This trial is active, not recruiting.

Condition breast cancer
Treatments abraxane, bevacizumab, carboplatin
Phase phase 2
Target VEGF
Sponsor Duke University
Collaborator Genentech
Start date May 2007
End date March 2014
Trial size 70 participants
Trial identifier NCT00479674, AVF3962s, Pro00014837


Taxanes (such as paclitaxel) are highly active to treat breast cancer. Abraxane® (nanoparticle albumin-bound paclitaxel) compared to standard paclitaxel improves efficacy and tolerability. When combined with a taxane, platinum agents improve response in metastatic breast cancer, with carboplatin conferring less toxicity than cisplatin. Monoclonal antibodies including bevacizumab target vascular endothelial growth factor (VEGF) to reduce angiogenesis. We hypothesize that the previously-untested combination of weekly Abraxane® and carboplatin plus biweekly bevacizumab will lengthen time to progression without producing intolerable toxicity.

United States No locations recruiting
Other countries No locations recruiting

Study Design

Allocation non-randomized
Endpoint classification safety/efficacy study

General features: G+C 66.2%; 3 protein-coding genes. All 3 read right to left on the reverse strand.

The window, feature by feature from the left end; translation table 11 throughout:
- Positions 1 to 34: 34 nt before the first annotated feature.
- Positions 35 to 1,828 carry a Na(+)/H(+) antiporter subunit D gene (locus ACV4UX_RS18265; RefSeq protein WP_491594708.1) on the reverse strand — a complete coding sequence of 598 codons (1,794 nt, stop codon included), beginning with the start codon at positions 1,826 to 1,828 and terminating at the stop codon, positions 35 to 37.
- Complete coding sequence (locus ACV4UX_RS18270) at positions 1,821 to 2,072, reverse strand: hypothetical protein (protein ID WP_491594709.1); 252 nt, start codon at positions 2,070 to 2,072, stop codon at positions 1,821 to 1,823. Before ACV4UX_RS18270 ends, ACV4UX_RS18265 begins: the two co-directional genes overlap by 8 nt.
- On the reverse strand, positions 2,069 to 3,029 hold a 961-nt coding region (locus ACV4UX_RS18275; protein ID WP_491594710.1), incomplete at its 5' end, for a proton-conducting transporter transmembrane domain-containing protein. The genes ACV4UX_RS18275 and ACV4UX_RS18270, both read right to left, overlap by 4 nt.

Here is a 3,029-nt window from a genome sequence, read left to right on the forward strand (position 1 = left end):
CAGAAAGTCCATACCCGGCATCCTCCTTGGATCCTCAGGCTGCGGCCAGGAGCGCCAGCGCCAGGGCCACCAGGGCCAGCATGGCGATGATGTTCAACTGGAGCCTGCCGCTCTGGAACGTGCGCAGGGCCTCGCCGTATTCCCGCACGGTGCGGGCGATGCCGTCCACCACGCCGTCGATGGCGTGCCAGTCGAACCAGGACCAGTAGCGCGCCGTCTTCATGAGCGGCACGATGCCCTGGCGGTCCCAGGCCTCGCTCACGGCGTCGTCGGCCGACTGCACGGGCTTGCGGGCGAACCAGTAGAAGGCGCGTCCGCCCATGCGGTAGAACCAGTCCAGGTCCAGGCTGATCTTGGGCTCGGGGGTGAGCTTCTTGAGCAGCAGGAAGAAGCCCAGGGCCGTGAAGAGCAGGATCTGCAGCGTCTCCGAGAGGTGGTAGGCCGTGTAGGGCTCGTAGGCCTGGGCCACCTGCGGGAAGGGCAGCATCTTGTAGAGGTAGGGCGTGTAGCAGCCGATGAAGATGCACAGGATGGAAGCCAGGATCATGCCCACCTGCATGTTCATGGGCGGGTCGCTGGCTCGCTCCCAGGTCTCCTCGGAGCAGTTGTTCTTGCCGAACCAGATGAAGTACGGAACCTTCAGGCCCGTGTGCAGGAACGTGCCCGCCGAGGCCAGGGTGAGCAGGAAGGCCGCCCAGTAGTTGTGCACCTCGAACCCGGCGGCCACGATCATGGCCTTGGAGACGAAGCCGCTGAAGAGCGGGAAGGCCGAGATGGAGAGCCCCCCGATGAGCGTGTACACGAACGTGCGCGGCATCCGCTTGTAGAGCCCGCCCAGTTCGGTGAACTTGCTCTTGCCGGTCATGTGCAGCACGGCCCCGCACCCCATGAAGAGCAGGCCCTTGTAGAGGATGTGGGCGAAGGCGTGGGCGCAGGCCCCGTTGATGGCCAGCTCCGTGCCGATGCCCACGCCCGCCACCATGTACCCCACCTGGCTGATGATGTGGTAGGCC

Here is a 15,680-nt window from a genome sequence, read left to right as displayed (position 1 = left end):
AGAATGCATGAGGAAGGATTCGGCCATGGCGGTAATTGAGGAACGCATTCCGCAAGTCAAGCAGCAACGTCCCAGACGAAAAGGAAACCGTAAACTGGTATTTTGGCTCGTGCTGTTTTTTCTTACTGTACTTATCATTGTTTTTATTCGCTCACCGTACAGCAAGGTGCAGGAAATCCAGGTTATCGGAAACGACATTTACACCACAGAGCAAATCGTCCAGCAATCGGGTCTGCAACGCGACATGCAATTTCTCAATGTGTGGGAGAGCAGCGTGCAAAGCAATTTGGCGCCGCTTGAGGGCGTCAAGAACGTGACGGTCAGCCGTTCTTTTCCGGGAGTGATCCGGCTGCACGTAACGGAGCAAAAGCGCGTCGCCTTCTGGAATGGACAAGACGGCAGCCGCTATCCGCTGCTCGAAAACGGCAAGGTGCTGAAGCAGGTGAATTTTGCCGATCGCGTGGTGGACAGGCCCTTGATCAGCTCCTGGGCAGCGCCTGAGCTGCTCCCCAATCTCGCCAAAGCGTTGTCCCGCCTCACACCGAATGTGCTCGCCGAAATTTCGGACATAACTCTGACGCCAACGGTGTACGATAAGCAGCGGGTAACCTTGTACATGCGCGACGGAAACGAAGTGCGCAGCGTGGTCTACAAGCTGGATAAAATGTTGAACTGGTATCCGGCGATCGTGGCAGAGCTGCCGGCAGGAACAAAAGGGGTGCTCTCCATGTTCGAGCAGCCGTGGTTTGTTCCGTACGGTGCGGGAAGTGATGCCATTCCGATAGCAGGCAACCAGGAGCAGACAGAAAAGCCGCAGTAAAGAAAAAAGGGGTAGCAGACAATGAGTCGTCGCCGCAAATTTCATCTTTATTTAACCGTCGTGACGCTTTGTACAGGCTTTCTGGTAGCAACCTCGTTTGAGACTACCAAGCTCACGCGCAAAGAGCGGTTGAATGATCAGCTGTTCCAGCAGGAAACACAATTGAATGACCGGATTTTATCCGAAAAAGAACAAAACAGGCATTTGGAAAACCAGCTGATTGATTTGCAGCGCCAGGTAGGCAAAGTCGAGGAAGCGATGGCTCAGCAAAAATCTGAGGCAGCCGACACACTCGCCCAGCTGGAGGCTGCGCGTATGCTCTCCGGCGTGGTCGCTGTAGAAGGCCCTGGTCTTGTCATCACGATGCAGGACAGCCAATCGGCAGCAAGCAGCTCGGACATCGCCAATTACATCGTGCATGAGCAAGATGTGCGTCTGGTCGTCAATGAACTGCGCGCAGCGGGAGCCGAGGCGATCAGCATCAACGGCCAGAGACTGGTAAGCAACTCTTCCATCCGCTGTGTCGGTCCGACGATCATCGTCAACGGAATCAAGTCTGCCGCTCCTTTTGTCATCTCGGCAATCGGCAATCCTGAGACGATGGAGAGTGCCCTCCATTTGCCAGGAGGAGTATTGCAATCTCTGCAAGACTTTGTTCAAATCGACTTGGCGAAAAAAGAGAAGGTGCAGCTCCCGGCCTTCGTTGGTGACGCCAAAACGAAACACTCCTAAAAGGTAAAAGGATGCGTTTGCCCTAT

Intervention model single group assignment
Masking open label
Primary purpose treatment
Abraxane 100 mg/m2 IV over 30 min days 1,8,15.; Carboplatin AUC=2 IV over 15 min days 1,8,15., Bevacizumab 10 mg/kg IV days 1,15
abraxane nanoparticle albumin-bound paclitaxel
100 mg/m2 IV over 30 min days 1,8,15. Cycles Repeated Every 28 days until documented evidence of disease progression by RECIST criteria, intolerable toxicity, or death..
bevacizumab Avastin
10 mg/kg IV days 1,15 Cycles Repeated Every 28 days until documented evidence of disease progression by RECIST criteria,intolerable toxicity, or death.
area under curve (AUC)=2 IV over 15 min days 1,8,15. Cycles Repeated Every 28 days until documented evidence of disease progression by RECIST criteria, intolerable toxicity, or death.

Primary Outcomes

To assess the safety and tolerability of a combination regimen of weekly Abraxane® and carboplatin plus biweekly bevacizumab to treat women with Stage IV or inoperable Stage III "triple negative" metastatic breast cancer.